A tectal plate glioma is a subset of midbrain gliomas that are typically indolent in nature and low-grade. The most common associated finding will be hydrocephalus as a sequelae of tectal plate enlargement and compression of the Sylvian aqueduct. On MRI, the tumor is most commonly well-circumscribed, iso-to hypointense on T1, and hyperintense on T2 weighted sequences. The glioma will demonstrate variable enhancement. Given that progression of tectal plate gliomas is rare, the overall prognosis is favorable with symptomatic treatment for hydrocephalus.5
Meningiomas are benign extra-axial tumors (WHO grade I) of the meninges which result from over-proliferation of arachnoidal cap cells. They are the most common extra-axial tumors and comprise 1320% of intracranial tumors in adults.4 Most lesions are asymptomatic unless there is compression of adjacent structures. Meningiomas are typically iso- to hypointense to gray matter on T1 and variable in signal intensity on T2 weighted sequences, depending upon their cellularity and presence of calcifications. A CSF cleft and broad dural base confirms an extra-axial location. Lesions enhance homogeneously and typically have a dural tail, which is nonspecific, but highly suggestive of a meningioma. On CT, meningiomas present as well-circumscribed dural-based masses which are iso- to hyperdense compared to brain parenchyma with intense, homogenous enhancement. Calcifications and adjacent bony hyperostosis are characteristic.4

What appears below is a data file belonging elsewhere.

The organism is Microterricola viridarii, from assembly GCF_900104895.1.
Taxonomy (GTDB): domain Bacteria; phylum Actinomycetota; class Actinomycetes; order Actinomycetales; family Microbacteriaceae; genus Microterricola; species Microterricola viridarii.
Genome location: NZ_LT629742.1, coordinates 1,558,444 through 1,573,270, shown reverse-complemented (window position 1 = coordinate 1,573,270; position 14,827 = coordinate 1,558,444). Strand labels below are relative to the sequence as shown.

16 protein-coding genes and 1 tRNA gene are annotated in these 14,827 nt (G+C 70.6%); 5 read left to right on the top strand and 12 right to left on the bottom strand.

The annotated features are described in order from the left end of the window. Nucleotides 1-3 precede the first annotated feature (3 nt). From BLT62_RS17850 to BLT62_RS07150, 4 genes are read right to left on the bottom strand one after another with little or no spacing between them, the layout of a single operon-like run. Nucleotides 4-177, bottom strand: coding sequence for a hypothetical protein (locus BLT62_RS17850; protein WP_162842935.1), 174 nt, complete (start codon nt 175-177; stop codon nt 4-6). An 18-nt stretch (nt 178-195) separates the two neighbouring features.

Germ cell tumor (germinoma)
A variety of pathological entities may involve the pineal region, ranging from benign cysts to malignant neoplasms. Patients may be asymptomatic or present with symptoms most often related to compression of adjacent structures. Cross-sectional imaging, especially MRI, is essential in the work-up and management of pineal region masses. Simple, uncomplicated pineal cysts are benign and do not need further imaging. When presented with an enhancing mass originating from the pineal gland, on the other hand, it is important to image the entire neuroaxis, as aggressive lesions in this region are prone to CSF dissemination.
The views expressed in this material are those of the author, and do not reflect the official policy or position of the U.S. Government, the Department of Defense, or the Department of the Air Force.
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Pineal Region Mass. J Am Osteopath Coll Radiol.